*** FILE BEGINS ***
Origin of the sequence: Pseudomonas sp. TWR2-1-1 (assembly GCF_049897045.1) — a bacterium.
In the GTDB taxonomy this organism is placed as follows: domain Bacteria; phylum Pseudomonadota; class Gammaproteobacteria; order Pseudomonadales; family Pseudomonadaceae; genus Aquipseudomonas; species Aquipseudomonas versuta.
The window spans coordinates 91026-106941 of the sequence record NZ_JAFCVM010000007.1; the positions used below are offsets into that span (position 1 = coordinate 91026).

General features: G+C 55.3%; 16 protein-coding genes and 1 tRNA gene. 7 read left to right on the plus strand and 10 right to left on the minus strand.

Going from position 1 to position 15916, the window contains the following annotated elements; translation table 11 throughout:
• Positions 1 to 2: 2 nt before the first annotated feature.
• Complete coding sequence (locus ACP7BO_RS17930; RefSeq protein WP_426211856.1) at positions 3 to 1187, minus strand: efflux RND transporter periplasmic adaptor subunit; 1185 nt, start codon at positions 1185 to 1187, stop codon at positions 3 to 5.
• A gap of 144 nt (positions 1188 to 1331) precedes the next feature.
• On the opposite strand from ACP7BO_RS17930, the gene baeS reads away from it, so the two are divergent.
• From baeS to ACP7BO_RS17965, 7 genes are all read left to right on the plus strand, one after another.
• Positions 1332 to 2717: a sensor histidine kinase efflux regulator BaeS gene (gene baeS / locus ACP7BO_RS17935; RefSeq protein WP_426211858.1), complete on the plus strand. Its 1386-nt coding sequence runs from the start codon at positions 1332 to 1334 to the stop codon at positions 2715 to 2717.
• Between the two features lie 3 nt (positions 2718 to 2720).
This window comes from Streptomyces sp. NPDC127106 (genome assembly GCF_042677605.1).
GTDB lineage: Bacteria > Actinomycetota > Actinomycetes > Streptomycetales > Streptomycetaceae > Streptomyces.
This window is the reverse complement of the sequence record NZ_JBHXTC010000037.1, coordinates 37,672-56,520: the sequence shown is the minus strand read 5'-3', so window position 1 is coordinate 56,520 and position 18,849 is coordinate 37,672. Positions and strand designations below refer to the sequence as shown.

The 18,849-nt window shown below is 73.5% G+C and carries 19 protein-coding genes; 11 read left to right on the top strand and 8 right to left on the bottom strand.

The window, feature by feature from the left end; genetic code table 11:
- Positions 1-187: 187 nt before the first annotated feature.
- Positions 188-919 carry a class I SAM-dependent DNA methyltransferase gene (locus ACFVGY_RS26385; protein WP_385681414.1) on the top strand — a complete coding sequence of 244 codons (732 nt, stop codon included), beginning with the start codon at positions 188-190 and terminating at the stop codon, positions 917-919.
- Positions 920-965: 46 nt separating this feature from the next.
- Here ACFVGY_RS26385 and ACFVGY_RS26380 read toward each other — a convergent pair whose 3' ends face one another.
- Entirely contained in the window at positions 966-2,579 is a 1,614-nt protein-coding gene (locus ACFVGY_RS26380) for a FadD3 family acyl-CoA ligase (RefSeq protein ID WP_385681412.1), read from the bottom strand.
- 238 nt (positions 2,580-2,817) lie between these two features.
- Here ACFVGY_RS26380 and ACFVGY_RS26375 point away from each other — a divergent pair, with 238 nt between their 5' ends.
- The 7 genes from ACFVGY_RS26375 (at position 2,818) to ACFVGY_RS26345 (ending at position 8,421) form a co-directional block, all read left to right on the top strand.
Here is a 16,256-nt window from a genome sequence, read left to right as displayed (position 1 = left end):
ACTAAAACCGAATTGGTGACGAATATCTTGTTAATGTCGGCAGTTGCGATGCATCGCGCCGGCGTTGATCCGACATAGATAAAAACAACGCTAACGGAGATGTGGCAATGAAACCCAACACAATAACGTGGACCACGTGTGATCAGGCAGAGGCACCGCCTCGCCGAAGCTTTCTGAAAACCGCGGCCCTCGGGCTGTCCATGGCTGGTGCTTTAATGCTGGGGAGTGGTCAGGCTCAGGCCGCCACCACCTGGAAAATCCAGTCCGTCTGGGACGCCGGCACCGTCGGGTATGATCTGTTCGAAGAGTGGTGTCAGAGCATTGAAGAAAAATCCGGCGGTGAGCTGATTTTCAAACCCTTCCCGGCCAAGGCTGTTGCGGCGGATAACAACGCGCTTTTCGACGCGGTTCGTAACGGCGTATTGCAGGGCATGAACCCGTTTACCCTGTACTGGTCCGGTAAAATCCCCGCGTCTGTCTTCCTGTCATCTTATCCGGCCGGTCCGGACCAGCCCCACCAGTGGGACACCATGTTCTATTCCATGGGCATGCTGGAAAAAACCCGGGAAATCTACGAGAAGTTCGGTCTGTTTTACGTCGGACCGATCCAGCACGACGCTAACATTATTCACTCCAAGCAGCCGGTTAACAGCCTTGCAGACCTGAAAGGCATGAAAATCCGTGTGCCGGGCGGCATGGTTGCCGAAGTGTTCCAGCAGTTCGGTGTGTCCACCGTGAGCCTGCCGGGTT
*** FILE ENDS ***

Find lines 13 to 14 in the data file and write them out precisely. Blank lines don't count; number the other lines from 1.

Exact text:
This window comes from Streptomyces sp. NPDC127106 (genome assembly GCF_042677605.1).
GTDB lineage: Bacteria > Actinomycetota > Actinomycetes > Streptomycetales > Streptomycetaceae > Streptomyces.